Well it’s hard to believe that the summer is nearly two-thirds through. The end of July has come much quicker than it seems like it has in years past. Every summer in recent memory I’ve led a panicked life of worrying my kids were missing out on some of the best things in life because we couldn’t afford to take them to Disney World. Like everyone else on earth seems to be able to comfortably do. Multiple times over.
This year I sent my kids to “Camp Horse Fly.” Well, that’s what I call it – but I think it works. It is a simple day camp in an out-of-the-way rural area. The focus is on a limited assortment of non-computer game or TV related activities. This focus has enabled my kids to see what they’d heard about for years – “the outdoors.” That sounds like a good start to me.
My husband chaperoned my kids on this great outdoor adventure, which has been going on this whole week. It is wonderful to have my kids and husband outside all day, because in today’s age “outside” seems like “outer space” to a generation that needs special “gaming” chairs to sit in front of their televisions and play their Wii. Sigh.
When I was growing up we spent the entire summer outside. Not because we were a hardy lot, but because there was nothing to do indoors. TV was black and white, which was unusual for the time – but we were poor. That was ok with us. We had the entire summer planned at the public pool: swim lessons, swim team, diving, synchronized swimming. Then we’d have our friends over for lunch and played outdoor games for hours. When the pool opened up in the early afternoon we went back and stayed until dinner time. Every day. All summer. We were tanned beyond belief and fit as could be. I wish I could do that today. But being a responsible adult allows no time for enjoying the outdoors on an all-day basis.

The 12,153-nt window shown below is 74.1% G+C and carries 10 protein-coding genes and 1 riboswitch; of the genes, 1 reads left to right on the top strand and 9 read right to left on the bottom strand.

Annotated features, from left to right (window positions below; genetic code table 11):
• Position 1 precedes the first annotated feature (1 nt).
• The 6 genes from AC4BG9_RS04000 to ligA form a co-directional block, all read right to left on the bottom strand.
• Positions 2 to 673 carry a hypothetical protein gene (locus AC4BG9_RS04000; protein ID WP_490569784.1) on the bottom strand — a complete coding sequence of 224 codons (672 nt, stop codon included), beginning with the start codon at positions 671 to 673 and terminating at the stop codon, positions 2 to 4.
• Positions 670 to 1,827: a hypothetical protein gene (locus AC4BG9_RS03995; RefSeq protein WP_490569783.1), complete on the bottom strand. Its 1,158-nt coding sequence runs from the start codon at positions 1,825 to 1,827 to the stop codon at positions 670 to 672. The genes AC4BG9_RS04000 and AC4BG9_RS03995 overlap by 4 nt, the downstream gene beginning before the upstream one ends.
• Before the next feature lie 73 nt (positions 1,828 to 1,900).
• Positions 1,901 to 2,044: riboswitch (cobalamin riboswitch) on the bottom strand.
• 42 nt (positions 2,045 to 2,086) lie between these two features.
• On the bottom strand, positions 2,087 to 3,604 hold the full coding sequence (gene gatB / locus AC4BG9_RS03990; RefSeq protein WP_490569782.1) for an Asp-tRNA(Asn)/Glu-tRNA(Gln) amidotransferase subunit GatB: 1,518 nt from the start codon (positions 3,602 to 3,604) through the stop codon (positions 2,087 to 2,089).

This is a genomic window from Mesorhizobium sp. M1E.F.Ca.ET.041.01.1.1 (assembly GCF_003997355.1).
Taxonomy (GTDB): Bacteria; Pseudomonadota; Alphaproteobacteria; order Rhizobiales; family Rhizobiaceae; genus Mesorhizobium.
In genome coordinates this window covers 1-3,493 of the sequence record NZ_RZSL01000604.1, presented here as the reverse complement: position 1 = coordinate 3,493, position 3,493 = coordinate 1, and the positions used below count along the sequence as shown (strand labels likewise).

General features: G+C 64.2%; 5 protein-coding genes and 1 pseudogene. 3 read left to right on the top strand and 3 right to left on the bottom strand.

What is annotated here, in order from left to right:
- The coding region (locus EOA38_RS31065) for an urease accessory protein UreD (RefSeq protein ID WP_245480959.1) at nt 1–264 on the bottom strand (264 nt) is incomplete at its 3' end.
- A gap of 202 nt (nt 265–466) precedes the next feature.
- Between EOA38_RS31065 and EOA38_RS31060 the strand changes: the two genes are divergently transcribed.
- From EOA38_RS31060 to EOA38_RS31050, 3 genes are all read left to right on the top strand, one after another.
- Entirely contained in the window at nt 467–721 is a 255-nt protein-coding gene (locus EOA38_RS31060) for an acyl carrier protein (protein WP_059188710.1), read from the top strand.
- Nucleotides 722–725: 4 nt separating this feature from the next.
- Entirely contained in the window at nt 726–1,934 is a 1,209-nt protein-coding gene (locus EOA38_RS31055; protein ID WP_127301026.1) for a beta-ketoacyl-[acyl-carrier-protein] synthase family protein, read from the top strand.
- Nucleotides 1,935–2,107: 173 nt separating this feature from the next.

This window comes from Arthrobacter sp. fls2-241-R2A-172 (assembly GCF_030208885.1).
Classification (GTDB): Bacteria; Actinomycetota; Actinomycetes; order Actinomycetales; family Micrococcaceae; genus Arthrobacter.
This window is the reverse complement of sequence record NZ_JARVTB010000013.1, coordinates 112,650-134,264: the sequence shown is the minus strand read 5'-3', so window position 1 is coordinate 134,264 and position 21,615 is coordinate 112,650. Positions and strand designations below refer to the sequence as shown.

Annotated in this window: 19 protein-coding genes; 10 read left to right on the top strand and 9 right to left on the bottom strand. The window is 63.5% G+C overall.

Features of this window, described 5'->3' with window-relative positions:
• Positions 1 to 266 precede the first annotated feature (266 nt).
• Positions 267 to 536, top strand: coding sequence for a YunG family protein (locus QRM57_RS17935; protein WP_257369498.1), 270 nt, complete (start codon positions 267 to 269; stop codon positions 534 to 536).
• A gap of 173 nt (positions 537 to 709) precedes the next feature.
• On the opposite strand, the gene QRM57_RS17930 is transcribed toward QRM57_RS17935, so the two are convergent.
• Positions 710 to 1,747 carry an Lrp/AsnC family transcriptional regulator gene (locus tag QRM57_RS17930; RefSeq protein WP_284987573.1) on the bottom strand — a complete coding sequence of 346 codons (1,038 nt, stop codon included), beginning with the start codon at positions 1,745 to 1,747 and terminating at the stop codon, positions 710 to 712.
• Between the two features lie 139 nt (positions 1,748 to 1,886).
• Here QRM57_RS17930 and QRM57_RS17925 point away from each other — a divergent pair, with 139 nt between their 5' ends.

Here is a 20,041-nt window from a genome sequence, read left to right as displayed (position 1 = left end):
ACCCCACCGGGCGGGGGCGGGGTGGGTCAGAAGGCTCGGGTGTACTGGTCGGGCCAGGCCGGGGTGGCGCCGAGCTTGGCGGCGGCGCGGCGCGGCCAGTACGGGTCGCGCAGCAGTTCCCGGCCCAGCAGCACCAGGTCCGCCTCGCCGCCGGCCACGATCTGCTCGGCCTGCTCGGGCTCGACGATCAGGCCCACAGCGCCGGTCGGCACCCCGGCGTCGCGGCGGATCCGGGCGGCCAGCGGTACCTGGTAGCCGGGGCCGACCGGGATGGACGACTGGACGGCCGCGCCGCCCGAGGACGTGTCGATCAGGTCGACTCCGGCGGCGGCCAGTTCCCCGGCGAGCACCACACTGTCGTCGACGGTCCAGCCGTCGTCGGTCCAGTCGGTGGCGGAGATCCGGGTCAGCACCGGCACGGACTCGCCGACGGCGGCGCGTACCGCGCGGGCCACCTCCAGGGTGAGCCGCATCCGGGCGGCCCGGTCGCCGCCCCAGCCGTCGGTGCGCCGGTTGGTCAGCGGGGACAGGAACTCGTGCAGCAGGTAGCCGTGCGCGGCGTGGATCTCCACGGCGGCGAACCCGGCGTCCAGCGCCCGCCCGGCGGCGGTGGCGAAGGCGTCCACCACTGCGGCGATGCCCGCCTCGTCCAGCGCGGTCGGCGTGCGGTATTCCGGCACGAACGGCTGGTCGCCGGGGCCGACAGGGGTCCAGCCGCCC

So my kids are now like aliens new to the world of “outside”. I don’t think prior to “Camp Horse Fly” they spent more than 20 minute stretches outdoors. And even that was broken up by popsicle breaks, bathroom breaks, random indoor searches for miscellaneous items, and of course searching for mom to referee occasional skirmishes.
I love that my kids are coming home looking healthy, glowing, tan, and smelling like a sweaty mix of bug spray, suntan lotion and chlorine. I wish “Camp Horse Fly” went on for three months. They seem to really love the many daily activities: archery, crafts, swimming, nature walks. The only down side is that one of my sons has since developed a severe phobia of bugs. Apparently something called a “caterpillar” was crawling on him the other day. Hard to imagine their own mother used to collect potato bugs! Hopefully this phobia will pass and not intrude on next years session at “Camp Horse Fly.” Perhaps their own mother should go as well.